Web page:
“I was here”

  

 

https://www.facebook.com/100004753983899/videos/pcb.1638481292986988/1638476172987500

     

This performance is about physical and mental/spiritual communication and touch. Olga Zitluhina, Latvian choreographer and author of the concept, acknowledges that life is running very fast and questions, are we able to feel the real touch or the only communication we know is with the touch screens? Are we capable to value real touch between human beings, both physical and mental? In this piece the communicative aspect is transferred and projected into the deeper communication - through the real time touch between humans we aim to reach to touch our own spirits and minds. Inspiration for the works comes from human hands, arms, fingers - all the good and bad done through our sensuous upper limbs, led by our instincts, feelings, thoughts.

Olga Zitluhina is on of the most influential figures in Latvian contemporary dance. She is pioneer in the field, an educator, teacher, organizer, choreographer. Between 1996 and 2012 she led her contemporary dance company, created 20 works and performed in 18 countries around the world. Today she lead the Latvian Cultural Academy contemporary dance curricula and runs international dance festival "Laiks Dejot" in Riga.

Olga, this is your first piece created in Estonia- how you found this idea?

Olga: "There is a strong image from real life that is almost haunting me: I saw my mother and father holding hands for the first time in their lives only when they were 70 years old. Even if they had been together for a long time and shared their lives, their way of communicating with each other was influenced by the time and place they were born and raised. They did not talk about it. I saw how important is just a simple human touch, how powerful it is and what is it speaking about us as humans. In "I was here" I wanted to speak about this - through movement and motion of human hands and arms and about movement in wider spectrum."

Duration: 60 minutes

Choreography: Olga Zitluhina and dancers

Dancers: Olga Privis, Helen Reitsnik, Tiina Ollask, Argo Liik, Simo Kruusement, Richard Beljohin

Costumes. Kirill Safonov

Lighting: Ants Kurist

Music: Henry Purcell (1659-1695)

Sound-design: Valentin Siltsenko

Voice arrangement: Anna Dõtõna

Consult and support: Renee Nõmmik

Photos: Vadim Balakin, Merje Rääbis, Julia Zitluhina

Tickets: at FIENTA

Supported by: Estonian Ministry of Culture, Eesti Kultuurkapital,  the Nordic Council of Ministers`Nordplus for Higher Education´s  -  “Explorations and Collaborations in the Arts / The ECA Network”

Publicity:  Russian language Radio4, Estonian language Sirp and Postimees, watch ERR.eeUUDISED, PBK news, ETVplussCofe+(timeline 01:00:00), in two languages Estonian-English Klassikaraadio.

Heili Einasto, January 2020 TeMuKi: "The importance of touch and poetry was dedicated to Latvia's Olga Zitluhh's "I Was Here". During the dance performance, the diverse nature of the touch is referred to: gentle and gentle stroking, passionate patching, exposure (experimental) pecking, soft embracing and vigorous hugging. There are moments when the need for a friend's hand forces the body to stretch towards it while still holding on to our northern nature. There are moments when touch, its healing and empowering power are made visible through the movement patterns of the dancers.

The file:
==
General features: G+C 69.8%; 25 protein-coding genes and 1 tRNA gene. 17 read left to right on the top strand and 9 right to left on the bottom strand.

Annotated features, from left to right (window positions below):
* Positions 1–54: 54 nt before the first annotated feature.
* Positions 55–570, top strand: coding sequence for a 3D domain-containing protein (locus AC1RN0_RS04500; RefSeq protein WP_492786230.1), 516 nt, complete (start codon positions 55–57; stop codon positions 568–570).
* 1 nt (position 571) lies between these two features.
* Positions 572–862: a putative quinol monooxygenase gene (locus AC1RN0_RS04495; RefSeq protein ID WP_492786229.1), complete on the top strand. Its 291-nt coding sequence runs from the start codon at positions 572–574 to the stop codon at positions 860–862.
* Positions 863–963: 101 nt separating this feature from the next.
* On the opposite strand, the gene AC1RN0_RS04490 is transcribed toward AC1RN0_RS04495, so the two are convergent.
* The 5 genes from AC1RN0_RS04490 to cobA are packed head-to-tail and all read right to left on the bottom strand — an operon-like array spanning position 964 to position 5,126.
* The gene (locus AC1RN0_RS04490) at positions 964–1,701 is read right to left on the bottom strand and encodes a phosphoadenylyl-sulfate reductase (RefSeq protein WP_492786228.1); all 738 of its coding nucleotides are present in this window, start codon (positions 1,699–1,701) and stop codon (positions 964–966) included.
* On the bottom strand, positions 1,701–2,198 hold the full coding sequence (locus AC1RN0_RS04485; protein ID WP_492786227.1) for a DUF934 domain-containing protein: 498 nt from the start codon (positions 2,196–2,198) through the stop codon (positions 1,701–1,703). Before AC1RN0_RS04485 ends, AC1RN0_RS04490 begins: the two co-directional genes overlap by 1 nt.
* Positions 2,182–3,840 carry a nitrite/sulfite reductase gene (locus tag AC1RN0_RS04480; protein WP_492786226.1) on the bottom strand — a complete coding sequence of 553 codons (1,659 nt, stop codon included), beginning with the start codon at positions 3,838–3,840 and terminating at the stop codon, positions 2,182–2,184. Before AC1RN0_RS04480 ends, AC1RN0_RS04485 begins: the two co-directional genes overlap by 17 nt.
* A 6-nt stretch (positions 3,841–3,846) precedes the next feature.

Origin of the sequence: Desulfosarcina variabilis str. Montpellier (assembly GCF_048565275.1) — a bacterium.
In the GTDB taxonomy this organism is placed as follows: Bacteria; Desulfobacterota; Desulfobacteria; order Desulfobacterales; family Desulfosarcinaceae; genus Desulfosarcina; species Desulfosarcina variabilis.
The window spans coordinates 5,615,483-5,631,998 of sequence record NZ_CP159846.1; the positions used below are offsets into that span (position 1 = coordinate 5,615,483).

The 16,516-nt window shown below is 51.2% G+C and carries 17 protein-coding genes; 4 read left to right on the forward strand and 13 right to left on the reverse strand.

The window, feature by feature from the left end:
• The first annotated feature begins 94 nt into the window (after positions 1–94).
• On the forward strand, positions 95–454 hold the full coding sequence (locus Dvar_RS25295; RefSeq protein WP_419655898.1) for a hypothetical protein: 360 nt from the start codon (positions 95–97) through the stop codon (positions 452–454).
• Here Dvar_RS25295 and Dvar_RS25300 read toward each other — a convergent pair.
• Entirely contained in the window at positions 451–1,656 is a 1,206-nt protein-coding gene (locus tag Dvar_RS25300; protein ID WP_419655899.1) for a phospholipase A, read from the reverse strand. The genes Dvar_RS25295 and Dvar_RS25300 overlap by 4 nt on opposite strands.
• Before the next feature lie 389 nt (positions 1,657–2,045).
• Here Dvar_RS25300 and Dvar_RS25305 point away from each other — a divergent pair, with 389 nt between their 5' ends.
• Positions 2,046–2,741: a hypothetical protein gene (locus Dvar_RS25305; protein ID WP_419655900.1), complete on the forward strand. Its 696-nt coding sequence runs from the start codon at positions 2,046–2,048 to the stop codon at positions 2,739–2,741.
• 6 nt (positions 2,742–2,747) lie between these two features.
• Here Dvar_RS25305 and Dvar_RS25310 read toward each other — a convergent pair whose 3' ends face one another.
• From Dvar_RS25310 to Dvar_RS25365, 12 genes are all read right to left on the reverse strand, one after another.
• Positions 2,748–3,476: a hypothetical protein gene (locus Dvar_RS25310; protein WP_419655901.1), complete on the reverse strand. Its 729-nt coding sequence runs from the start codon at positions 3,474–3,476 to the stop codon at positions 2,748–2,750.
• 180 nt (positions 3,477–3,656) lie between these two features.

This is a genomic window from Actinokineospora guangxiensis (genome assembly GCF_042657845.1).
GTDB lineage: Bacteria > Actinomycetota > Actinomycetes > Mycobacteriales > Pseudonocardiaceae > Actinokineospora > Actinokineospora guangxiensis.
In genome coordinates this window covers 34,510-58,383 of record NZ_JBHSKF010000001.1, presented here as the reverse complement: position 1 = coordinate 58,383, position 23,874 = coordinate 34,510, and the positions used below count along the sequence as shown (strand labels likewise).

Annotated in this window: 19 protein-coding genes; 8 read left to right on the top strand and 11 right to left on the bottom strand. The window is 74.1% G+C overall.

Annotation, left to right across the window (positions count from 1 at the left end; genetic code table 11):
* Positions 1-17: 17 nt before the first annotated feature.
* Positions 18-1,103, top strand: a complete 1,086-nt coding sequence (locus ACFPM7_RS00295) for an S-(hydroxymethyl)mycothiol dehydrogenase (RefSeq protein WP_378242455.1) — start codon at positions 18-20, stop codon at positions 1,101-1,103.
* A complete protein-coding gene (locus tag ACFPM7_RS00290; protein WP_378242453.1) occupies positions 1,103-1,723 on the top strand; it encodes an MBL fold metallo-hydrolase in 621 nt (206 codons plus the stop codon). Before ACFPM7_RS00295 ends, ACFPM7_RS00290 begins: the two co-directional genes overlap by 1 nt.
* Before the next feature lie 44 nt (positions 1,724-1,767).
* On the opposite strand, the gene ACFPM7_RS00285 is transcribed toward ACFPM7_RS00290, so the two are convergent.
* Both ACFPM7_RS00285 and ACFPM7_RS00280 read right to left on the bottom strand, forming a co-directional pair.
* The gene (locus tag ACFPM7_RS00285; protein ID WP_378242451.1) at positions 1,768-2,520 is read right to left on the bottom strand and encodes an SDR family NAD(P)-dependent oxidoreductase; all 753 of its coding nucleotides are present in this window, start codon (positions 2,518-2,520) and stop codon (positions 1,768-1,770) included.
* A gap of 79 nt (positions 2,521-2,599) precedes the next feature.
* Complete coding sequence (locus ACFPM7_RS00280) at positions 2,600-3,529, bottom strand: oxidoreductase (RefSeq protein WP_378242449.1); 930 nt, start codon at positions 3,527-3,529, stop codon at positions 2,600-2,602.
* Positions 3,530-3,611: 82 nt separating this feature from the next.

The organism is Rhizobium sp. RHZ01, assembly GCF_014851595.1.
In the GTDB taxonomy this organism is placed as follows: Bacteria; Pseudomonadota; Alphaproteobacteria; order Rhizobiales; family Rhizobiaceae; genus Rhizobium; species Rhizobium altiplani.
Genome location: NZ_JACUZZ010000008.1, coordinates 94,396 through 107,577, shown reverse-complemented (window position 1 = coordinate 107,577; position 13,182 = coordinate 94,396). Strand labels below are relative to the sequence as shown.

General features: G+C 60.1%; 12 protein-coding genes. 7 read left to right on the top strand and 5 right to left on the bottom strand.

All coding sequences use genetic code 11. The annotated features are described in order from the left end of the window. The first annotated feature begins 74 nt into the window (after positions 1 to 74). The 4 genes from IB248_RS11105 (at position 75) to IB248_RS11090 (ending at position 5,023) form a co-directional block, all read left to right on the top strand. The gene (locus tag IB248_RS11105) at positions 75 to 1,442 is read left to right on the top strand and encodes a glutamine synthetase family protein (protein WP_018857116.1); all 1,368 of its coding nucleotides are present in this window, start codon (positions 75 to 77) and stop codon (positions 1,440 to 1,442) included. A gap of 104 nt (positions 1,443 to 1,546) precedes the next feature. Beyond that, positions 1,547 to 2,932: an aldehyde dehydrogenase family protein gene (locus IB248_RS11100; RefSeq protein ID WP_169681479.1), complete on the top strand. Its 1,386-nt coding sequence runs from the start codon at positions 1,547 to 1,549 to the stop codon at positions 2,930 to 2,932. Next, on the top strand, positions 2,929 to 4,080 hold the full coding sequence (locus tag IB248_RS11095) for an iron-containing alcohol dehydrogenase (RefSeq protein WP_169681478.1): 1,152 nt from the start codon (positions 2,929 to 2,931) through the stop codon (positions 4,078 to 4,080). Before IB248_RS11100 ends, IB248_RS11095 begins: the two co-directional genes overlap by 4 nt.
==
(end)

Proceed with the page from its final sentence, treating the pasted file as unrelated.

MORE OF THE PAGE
“I Was Here" deals with the universal meaning of touch and shows how touch also discourages the loneliness of aging. Because aging inevitably leads to feelings of loneliness: companions, friends, relatives disappear into hospitals or nursing homes and to the eternal hunting grounds ... Loneliness is further exacerbated by the fact that "nobody touches" anymore. When visiting an old father, mother, or relative, he should hug, shake and hold his hand, comb his head, and maintain physical intimacy through these activities. "A person needs a touch from the womb, grows by touch, falls in love by touch, lives through the touch of their sex life, and when that touch suddenly disappears, you're alone," says Estonian filmmaker Hagi Sein. Touching and being touched activates the brain, affects thought processes and reactions - soothes anxiety or relieves pain. Even a person in a coma recognizes and responds to the touch of a loved one.

"I Was Here" was created for Fine5. Looking at the group, one can see and feel the long-time dancers working together, the fine tuning of each other's bodies, which can only be achieved through the ingestion lot of salt together and lot of sweat together. Bodies "remember" reciprocal touches and being close, sensing hidden tensions and deliverance. Watching Olga Zitluhhina's work and experiencing it with own body becomes particularly understandable the need for everyday practice together, stay together in different spaces and situations, because only by knowing and trusting each other can the poetry of touch be visible. In the "Choreography Book", Tiina Ollesk explains that not every workout fits into any staging process. "To listen to your movement, you first need silence and breathing."I Was Here "is loaded with the kind of silence, common breathing and movement that unfortunately rarely occurs on dance and theater stages - whether in Estonia or abroad."

 

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